I am 27 years old and I fear I’ll never have it all. It kind of feels like my true potential is some big mystery that I’m still not clued in on yet, and no matter what I do, I’m doing it all wrong. As I approach 28 this summer, I can’t help but feel like my youth is fleeting, that I’m running out of time, and that no matter how hard I try, I’ll never be able to catch up.
It's kind of funny that I feel this way, because I'm someone who tends to ignore social norms. I’m not the type of person who wants what others have just for the sake of feeling normal. In fact, I’ve always identified as sort of an outcast — a late bloomer, if you will. Maybe that’s why as I approach my late twenties I feel more alienated than ever.
Finding a good job that I love wasn’t easy, but with perseverance and a whole lot of patience, I am now just starting to feel like my writing career is going somewhere. After writing for a popular music and pop culture site for four years, I now freelance for them while I run my own music site, The Daily Listening. Despite this professional success, I can’t help but feel very unsettled about the future.
Anxiety takes hold of me when I lie in bed at night. I plan out the next day, but fear still creeps in and stifles me. If I don’t keep on top of things, I fear it could all go away in an instant — four years of all of my hard work and trying to get my voice heard down the drain. I think about all of the things I’ve always wanted to accomplish and wonder if any of those dreams are possible. Is it too late? Did I waste too much time?
When this happens, I wish I had someone to ease my anxiety, to hold my hand and tell me that everything is going to be OK. What if I never find that? Will my stomach always be tied in knots for the rest of my life? Will everything always be up in the air? Will I always feel this uneasy about everything?
The truth of the matter is, I could be the most successful person on the planet and still be lonely (is Britney Spears’s “Lucky” coming to mind?). I don’t relate to most people my age and I’m not exactly the type of girl most men want at this point in their lives. I live a rather modest, introverted life based on personal morals and my own ideals. I don’t drink or smoke and I’d rather be in my bedroom with a good album or book on a Friday night than in a noisy, packed bar. It’s hard to meet people who share my values, especially in New York City, where it often feels like everything is one giant party. I find solace in music, in lyrics that express my truths. It's only then that am I able to write from the heart and make sense of everything.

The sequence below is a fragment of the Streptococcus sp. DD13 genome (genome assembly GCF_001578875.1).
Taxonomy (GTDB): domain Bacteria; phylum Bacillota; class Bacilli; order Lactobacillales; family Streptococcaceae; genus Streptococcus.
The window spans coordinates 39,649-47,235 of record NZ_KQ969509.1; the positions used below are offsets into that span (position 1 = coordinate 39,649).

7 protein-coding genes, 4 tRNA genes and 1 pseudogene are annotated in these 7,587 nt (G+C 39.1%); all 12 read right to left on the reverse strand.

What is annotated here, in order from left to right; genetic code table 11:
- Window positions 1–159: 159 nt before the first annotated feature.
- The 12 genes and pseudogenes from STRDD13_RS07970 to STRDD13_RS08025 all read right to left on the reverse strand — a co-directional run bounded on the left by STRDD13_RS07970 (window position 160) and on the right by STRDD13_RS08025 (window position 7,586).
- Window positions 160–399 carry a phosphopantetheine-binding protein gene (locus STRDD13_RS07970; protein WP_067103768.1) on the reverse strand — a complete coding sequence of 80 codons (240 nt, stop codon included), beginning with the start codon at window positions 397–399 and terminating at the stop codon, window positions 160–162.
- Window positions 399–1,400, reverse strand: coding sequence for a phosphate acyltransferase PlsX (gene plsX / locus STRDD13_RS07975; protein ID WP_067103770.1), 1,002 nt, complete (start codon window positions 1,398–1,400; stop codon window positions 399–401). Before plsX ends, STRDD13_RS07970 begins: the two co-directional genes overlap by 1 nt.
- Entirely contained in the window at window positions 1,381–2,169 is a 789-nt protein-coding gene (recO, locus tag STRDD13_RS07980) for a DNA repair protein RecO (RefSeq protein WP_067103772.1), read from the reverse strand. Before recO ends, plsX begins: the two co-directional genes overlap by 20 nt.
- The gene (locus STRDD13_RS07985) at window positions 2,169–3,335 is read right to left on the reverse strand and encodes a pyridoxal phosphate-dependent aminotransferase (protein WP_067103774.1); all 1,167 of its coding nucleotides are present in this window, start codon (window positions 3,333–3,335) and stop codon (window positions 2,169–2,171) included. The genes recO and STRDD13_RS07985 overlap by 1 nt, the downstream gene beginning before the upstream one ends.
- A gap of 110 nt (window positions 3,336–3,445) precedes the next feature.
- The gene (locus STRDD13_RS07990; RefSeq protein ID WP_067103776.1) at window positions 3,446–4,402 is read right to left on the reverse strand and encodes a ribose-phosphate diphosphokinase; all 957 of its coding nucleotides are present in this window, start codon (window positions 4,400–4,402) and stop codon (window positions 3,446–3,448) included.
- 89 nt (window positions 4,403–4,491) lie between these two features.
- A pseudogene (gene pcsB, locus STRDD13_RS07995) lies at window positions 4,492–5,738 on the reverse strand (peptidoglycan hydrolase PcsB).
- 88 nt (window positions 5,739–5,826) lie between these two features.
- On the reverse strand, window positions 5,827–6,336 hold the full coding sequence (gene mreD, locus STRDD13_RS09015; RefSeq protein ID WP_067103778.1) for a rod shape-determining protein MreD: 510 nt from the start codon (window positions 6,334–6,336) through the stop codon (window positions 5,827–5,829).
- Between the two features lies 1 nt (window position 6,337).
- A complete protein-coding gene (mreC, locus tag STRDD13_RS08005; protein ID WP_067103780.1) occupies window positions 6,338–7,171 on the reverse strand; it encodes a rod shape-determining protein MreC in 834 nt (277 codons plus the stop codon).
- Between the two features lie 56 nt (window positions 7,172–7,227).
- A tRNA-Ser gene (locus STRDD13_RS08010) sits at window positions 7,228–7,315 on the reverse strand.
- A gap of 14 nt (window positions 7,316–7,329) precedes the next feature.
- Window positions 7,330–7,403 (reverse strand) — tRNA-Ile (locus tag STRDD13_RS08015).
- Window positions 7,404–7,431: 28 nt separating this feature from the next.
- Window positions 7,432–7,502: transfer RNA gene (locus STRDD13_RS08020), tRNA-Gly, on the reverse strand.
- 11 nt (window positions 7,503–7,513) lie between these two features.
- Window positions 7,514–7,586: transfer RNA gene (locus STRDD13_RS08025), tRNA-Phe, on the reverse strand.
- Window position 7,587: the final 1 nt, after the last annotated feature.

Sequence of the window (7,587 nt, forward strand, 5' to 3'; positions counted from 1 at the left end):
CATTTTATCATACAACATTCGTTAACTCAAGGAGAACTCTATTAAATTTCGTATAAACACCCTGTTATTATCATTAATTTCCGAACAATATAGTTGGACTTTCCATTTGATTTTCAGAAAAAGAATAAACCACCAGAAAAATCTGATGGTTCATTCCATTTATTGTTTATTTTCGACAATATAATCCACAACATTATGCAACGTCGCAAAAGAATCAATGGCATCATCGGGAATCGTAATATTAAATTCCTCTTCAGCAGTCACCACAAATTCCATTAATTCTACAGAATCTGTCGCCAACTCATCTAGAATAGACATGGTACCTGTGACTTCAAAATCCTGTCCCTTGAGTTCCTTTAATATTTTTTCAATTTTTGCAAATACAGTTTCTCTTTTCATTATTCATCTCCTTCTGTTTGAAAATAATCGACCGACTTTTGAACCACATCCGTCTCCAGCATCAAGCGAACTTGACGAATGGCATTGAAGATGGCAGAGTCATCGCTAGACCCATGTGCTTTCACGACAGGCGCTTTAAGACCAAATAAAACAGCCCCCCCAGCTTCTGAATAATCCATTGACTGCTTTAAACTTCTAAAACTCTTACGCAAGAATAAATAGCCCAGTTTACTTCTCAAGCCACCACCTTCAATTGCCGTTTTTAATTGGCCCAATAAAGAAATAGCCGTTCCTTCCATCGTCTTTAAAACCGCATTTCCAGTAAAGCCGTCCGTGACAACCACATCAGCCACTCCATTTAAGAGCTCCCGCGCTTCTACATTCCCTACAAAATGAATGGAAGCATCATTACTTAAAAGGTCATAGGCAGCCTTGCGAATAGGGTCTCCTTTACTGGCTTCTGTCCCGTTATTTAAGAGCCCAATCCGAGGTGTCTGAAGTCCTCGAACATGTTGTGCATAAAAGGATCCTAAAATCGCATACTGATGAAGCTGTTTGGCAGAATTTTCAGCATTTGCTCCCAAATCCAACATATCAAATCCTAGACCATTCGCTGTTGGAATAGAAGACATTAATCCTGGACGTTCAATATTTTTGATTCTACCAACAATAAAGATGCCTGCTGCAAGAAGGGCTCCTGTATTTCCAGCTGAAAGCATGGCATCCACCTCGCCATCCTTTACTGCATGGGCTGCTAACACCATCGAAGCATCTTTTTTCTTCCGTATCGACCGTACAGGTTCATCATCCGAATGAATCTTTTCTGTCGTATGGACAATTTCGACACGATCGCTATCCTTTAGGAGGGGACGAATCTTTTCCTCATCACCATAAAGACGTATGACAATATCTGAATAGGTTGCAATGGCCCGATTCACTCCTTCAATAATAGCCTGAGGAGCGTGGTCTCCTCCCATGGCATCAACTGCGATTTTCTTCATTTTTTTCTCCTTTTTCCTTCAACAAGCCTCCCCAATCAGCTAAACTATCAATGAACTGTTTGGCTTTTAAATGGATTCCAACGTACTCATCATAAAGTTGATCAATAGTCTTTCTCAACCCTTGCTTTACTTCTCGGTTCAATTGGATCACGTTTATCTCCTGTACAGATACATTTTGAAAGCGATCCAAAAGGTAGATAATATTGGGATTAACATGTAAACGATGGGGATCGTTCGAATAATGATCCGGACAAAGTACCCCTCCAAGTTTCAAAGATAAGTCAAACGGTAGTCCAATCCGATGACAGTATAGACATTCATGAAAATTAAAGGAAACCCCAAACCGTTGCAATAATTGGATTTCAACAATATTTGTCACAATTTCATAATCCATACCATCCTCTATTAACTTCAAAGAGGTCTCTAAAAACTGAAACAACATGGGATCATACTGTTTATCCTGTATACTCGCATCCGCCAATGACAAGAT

Women are now often told to chase our dreams rather than chase love, and I stand by that notion wholeheartedly. But it looks so easy for everyone else. As I watch my friends get married and start families of their own, I can’t help but wonder if I will have any of that someday. Getting married and having kids are definitely not on my agenda right now, but it would be nice to feel as if I will be worthy of those things when I am ready to start that next chapter. I wish that I didn't feel as if I'm falling behind.
So what does it truly mean to “have it all”? Right now, I imagine it means having your priorities straight, taking life one day at a time, and reminding yourself that you have everything you need within yourself to succeed. Love, though powerful and quite wonderful, is an added bonus that finds you when you’re least expecting it. I’ve chased love more times than I’d like to admit, and let me tell you: If it feels forced, it’s not real.
Having it all doesn’t mean having everything everyone else has, or what society says you should have at a certain age. It’s about living your life exactly the way you want, on your own terms. I find it silly that nobody thinks to tailor their lives to what they really want. We tend to just go with the flow and live out others' expectations without really thinking about what we truly want or how it will affect us down the line.
I just want to believe that I already have everything I need and that I didn't cause the emptiness I feel. Maybe happiness just hasn’t found me yet. Maybe I need to befriend the mystery and be OK with not knowing everything all of the time.
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